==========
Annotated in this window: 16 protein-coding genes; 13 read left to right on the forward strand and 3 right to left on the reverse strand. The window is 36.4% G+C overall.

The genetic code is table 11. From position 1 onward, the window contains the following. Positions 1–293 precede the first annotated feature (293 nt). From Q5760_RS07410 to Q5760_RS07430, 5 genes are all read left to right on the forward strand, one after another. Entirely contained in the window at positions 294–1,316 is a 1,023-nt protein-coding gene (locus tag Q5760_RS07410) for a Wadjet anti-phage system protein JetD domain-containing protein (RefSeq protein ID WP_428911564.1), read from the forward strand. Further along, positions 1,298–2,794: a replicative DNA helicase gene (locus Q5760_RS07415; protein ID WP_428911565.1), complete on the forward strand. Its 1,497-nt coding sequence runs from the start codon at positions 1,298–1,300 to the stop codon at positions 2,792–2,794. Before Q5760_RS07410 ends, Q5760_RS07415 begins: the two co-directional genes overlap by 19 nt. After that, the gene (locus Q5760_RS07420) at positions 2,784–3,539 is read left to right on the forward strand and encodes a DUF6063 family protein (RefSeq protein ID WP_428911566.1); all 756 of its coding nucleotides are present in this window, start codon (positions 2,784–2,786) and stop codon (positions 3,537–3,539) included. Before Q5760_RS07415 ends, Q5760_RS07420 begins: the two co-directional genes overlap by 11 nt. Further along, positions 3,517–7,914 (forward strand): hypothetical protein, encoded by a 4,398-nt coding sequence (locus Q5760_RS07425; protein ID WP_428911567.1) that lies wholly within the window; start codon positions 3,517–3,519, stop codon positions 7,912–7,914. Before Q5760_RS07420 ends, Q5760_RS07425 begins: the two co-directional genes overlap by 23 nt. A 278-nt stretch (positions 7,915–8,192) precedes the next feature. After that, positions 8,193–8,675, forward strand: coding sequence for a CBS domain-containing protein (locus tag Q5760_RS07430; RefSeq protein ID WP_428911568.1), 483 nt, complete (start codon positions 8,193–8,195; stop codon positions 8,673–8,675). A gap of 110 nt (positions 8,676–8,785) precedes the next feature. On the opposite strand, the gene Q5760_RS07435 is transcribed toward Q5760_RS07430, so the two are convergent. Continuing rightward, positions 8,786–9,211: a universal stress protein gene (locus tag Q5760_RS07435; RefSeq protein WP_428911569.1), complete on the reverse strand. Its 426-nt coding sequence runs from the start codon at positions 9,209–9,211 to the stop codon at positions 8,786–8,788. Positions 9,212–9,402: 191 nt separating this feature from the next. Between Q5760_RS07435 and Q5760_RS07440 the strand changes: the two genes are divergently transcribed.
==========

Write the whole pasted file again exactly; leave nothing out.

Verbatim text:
Annotated in this window: 16 protein-coding genes; 13 read left to right on the forward strand and 3 right to left on the reverse strand. The window is 36.4% G+C overall.

The genetic code is table 11. From position 1 onward, the window contains the following. Positions 1–293 precede the first annotated feature (293 nt). From Q5760_RS07410 to Q5760_RS07430, 5 genes are all read left to right on the forward strand, one after another. Entirely contained in the window at positions 294–1,316 is a 1,023-nt protein-coding gene (locus tag Q5760_RS07410) for a Wadjet anti-phage system protein JetD domain-containing protein (RefSeq protein ID WP_428911564.1), read from the forward strand. Further along, positions 1,298–2,794: a replicative DNA helicase gene (locus Q5760_RS07415; protein ID WP_428911565.1), complete on the forward strand. Its 1,497-nt coding sequence runs from the start codon at positions 1,298–1,300 to the stop codon at positions 2,792–2,794. Before Q5760_RS07410 ends, Q5760_RS07415 begins: the two co-directional genes overlap by 19 nt. After that, the gene (locus Q5760_RS07420) at positions 2,784–3,539 is read left to right on the forward strand and encodes a DUF6063 family protein (RefSeq protein ID WP_428911566.1); all 756 of its coding nucleotides are present in this window, start codon (positions 2,784–2,786) and stop codon (positions 3,537–3,539) included. Before Q5760_RS07415 ends, Q5760_RS07420 begins: the two co-directional genes overlap by 11 nt. Further along, positions 3,517–7,914 (forward strand): hypothetical protein, encoded by a 4,398-nt coding sequence (locus Q5760_RS07425; protein ID WP_428911567.1) that lies wholly within the window; start codon positions 3,517–3,519, stop codon positions 7,912–7,914. Before Q5760_RS07420 ends, Q5760_RS07425 begins: the two co-directional genes overlap by 23 nt. A 278-nt stretch (positions 7,915–8,192) precedes the next feature. After that, positions 8,193–8,675, forward strand: coding sequence for a CBS domain-containing protein (locus tag Q5760_RS07430; RefSeq protein ID WP_428911568.1), 483 nt, complete (start codon positions 8,193–8,195; stop codon positions 8,673–8,675). A gap of 110 nt (positions 8,676–8,785) precedes the next feature. On the opposite strand, the gene Q5760_RS07435 is transcribed toward Q5760_RS07430, so the two are convergent. Continuing rightward, positions 8,786–9,211: a universal stress protein gene (locus tag Q5760_RS07435; RefSeq protein WP_428911569.1), complete on the reverse strand. Its 426-nt coding sequence runs from the start codon at positions 9,209–9,211 to the stop codon at positions 8,786–8,788. Positions 9,212–9,402: 191 nt separating this feature from the next. Between Q5760_RS07435 and Q5760_RS07440 the strand changes: the two genes are divergently transcribed.